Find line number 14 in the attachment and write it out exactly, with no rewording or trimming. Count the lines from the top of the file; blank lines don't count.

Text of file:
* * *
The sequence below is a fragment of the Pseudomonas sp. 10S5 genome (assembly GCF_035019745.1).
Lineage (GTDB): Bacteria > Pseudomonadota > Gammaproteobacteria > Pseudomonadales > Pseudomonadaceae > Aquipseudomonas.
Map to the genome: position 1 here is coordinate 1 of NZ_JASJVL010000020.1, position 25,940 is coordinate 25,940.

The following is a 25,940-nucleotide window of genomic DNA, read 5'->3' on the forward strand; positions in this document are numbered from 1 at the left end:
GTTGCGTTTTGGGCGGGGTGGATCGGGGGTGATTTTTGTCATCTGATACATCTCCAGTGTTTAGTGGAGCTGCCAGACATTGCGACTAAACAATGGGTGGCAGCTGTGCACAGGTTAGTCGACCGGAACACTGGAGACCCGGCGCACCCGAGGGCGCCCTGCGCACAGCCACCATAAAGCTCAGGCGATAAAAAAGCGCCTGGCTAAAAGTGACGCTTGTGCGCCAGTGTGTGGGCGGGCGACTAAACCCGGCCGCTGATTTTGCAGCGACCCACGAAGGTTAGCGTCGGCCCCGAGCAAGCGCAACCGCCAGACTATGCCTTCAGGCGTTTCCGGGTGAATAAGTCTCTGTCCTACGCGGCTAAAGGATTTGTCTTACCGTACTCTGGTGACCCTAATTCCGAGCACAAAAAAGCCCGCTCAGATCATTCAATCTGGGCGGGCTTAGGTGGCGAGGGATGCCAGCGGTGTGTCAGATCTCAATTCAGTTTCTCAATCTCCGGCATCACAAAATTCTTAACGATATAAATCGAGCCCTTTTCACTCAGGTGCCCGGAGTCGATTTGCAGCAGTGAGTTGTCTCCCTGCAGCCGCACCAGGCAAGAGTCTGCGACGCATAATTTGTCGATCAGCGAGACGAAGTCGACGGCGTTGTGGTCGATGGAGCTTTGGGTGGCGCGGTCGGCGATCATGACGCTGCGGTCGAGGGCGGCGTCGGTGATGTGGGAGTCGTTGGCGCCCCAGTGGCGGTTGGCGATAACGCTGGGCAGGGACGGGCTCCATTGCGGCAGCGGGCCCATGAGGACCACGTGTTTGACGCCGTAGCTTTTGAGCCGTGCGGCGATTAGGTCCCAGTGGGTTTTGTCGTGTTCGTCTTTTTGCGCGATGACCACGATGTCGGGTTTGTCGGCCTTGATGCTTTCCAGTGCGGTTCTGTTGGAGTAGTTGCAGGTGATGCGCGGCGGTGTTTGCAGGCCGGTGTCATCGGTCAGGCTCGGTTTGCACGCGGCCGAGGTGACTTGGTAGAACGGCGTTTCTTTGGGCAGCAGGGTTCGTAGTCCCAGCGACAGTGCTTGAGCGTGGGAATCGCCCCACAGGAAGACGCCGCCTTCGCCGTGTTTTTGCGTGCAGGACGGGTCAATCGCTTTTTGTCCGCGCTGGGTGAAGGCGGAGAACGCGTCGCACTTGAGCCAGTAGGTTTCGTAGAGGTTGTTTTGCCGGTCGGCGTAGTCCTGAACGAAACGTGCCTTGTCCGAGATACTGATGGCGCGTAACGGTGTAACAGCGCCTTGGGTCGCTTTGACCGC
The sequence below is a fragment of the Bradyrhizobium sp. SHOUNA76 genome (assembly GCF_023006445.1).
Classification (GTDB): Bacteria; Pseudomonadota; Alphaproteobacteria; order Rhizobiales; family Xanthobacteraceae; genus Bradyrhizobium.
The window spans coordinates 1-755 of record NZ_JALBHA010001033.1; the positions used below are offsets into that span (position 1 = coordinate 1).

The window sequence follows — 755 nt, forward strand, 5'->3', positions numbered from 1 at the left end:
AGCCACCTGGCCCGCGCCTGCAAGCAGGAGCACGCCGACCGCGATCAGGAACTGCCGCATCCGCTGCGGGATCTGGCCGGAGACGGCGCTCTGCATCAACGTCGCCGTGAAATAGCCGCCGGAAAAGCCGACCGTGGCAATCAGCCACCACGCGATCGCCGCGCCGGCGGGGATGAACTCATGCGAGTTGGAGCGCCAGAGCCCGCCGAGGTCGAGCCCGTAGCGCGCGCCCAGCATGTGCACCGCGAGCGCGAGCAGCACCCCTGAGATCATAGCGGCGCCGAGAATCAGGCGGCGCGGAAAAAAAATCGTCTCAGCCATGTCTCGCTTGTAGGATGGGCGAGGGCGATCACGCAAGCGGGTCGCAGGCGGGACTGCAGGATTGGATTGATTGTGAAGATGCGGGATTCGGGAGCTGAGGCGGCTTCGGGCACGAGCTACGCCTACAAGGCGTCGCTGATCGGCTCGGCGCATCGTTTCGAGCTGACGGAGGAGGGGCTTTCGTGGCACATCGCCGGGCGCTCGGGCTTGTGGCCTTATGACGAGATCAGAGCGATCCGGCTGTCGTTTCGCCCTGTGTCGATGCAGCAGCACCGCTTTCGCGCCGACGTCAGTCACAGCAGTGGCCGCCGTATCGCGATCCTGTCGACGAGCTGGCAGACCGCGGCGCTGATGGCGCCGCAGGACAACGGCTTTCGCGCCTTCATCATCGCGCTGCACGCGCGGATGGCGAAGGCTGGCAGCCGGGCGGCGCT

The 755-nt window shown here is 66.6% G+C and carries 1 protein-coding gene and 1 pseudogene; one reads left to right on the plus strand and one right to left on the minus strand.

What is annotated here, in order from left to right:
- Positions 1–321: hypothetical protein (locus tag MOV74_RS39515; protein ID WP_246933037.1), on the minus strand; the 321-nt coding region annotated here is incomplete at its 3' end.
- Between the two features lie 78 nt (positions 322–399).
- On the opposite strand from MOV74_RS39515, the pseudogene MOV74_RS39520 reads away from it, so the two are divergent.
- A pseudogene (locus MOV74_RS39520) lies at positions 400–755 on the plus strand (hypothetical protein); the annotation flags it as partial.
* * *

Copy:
- Between the two features lie 78 nt (positions 322–399).